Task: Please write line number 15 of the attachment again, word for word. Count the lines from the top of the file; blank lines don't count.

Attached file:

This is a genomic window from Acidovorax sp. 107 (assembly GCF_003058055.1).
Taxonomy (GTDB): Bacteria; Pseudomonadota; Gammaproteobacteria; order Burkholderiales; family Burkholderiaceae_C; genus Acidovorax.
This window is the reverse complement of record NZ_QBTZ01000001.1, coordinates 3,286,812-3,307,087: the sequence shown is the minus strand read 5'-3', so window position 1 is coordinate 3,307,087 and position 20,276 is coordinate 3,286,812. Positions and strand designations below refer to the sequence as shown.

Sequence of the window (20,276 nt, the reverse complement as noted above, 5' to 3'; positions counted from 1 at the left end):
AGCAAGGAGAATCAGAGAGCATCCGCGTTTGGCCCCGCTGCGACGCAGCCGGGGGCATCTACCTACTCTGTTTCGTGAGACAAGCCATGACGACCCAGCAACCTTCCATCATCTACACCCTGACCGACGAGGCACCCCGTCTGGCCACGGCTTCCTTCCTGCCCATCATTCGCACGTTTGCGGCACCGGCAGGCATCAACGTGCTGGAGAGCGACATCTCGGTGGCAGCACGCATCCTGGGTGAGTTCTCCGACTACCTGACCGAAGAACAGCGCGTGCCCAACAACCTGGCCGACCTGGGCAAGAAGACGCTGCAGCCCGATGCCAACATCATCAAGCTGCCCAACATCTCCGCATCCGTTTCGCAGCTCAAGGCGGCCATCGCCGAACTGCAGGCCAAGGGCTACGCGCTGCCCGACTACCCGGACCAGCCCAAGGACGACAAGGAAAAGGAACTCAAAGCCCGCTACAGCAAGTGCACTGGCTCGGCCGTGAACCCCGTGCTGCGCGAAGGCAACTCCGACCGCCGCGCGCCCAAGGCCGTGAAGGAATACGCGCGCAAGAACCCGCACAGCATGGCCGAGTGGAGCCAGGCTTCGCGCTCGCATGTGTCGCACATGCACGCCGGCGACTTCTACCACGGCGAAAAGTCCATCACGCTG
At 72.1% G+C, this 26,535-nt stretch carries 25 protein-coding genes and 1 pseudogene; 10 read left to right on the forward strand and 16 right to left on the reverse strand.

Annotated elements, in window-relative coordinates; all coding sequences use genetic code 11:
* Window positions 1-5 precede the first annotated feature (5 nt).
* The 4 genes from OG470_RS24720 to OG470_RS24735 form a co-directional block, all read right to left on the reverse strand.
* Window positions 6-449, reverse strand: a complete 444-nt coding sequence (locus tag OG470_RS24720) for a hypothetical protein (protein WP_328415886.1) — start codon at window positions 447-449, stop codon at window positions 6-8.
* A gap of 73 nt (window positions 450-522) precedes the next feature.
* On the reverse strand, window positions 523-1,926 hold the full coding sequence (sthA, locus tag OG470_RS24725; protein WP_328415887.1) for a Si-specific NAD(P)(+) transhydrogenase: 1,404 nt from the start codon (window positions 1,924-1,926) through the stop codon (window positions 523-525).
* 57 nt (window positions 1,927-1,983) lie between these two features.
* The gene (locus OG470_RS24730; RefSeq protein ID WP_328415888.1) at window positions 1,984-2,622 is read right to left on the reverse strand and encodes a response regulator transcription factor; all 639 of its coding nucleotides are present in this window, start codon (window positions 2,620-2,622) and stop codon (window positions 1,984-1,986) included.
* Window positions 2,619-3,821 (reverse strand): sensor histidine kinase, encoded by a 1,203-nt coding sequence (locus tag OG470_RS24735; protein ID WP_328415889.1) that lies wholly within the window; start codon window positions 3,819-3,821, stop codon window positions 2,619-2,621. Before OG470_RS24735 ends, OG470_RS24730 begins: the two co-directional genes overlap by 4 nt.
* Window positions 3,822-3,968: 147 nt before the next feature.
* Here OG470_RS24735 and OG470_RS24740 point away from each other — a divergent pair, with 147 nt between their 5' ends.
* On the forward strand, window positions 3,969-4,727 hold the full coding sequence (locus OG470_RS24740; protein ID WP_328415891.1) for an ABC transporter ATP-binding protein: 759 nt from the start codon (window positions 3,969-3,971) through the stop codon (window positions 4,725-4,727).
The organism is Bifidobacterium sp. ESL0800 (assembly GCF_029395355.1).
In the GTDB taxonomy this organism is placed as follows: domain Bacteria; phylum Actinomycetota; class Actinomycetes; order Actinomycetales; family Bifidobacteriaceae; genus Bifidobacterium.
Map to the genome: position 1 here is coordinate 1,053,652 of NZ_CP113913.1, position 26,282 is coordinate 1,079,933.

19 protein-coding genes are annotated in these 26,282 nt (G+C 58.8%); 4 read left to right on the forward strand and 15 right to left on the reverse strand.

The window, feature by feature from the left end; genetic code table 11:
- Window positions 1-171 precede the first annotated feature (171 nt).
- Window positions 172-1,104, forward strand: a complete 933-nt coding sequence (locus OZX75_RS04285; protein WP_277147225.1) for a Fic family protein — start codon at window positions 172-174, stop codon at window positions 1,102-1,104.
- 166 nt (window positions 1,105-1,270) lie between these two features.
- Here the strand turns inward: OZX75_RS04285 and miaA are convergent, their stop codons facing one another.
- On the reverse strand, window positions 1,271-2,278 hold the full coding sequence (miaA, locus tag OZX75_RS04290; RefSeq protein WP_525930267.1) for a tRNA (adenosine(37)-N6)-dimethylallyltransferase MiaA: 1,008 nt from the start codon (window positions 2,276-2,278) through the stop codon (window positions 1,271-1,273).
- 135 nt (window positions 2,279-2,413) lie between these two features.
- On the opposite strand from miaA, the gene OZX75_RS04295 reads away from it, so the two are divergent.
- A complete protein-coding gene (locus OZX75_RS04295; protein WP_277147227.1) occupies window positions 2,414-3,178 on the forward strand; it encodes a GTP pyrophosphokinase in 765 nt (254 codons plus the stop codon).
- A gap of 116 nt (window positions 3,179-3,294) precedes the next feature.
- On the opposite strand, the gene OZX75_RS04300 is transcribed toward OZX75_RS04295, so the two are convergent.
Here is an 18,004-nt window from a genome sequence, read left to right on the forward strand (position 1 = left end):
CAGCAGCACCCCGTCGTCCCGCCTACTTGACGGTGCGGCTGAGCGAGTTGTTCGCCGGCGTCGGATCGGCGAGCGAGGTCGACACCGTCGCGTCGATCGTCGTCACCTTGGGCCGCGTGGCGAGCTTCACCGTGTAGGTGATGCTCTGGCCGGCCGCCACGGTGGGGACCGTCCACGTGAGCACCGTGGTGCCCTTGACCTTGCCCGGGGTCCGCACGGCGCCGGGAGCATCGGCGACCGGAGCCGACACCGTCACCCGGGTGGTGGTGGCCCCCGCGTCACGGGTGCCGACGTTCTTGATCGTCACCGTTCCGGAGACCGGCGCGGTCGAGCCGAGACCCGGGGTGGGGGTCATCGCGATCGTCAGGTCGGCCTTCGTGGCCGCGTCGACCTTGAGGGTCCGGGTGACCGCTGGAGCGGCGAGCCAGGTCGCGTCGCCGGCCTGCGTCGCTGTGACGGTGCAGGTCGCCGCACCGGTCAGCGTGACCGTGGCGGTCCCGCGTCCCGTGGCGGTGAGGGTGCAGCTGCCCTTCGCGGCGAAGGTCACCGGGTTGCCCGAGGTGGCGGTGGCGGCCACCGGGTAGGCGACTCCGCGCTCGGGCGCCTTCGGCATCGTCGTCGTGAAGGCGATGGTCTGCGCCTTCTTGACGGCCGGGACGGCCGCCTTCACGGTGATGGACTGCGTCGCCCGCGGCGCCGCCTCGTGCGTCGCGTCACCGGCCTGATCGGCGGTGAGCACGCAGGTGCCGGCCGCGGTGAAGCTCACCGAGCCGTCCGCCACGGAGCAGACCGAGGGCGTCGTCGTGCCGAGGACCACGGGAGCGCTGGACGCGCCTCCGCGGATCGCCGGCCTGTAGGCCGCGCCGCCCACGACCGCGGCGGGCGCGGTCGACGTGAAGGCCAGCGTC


* Window positions 2,619-3,821 (reverse strand): sensor histidine kinase, encoded by a 1,203-nt coding sequence (locus tag OG470_RS24735; protein ID WP_328415889.1) that lies wholly within the window; start codon window positions 3,819-3,821, stop codon window positions 2,619-2,621. Before OG470_RS24735 ends, OG470_RS24730 begins: the two co-directional genes overlap by 4 nt.